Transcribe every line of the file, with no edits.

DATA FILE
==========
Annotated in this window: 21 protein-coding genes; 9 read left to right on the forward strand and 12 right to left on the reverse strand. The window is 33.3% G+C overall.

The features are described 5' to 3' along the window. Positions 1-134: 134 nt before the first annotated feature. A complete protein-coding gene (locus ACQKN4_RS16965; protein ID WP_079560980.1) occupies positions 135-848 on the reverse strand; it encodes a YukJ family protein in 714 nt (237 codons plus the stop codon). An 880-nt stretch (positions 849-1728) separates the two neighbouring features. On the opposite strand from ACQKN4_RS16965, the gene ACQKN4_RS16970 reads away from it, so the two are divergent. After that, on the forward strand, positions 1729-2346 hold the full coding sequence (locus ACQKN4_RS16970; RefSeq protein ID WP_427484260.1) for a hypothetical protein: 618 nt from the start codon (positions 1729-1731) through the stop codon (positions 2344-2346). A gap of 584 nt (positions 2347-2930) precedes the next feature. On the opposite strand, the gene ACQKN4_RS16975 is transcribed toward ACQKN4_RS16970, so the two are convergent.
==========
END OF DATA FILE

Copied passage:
Annotated in this window: 21 protein-coding genes; 9 read left to right on the forward strand and 12 right to left on the reverse strand. The window is 33.3% G+C overall.

The features are described 5' to 3' along the window. Positions 1-134: 134 nt before the first annotated feature. A complete protein-coding gene (locus ACQKN4_RS16965; protein ID WP_079560980.1) occupies positions 135-848 on the reverse strand; it encodes a YukJ family protein in 714 nt (237 codons plus the stop codon). An 880-nt stretch (positions 849-1728) separates the two neighbouring features. On the opposite strand from ACQKN4_RS16965, the gene ACQKN4_RS16970 reads away from it, so the two are divergent. After that, on the forward strand, positions 1729-2346 hold the full coding sequence (locus ACQKN4_RS16970; RefSeq protein ID WP_427484260.1) for a hypothetical protein: 618 nt from the start codon (positions 1729-1731) through the stop codon (positions 2344-2346). A gap of 584 nt (positions 2347-2930) precedes the next feature. On the opposite strand, the gene ACQKN4_RS16975 is transcribed toward ACQKN4_RS16970, so the two are convergent.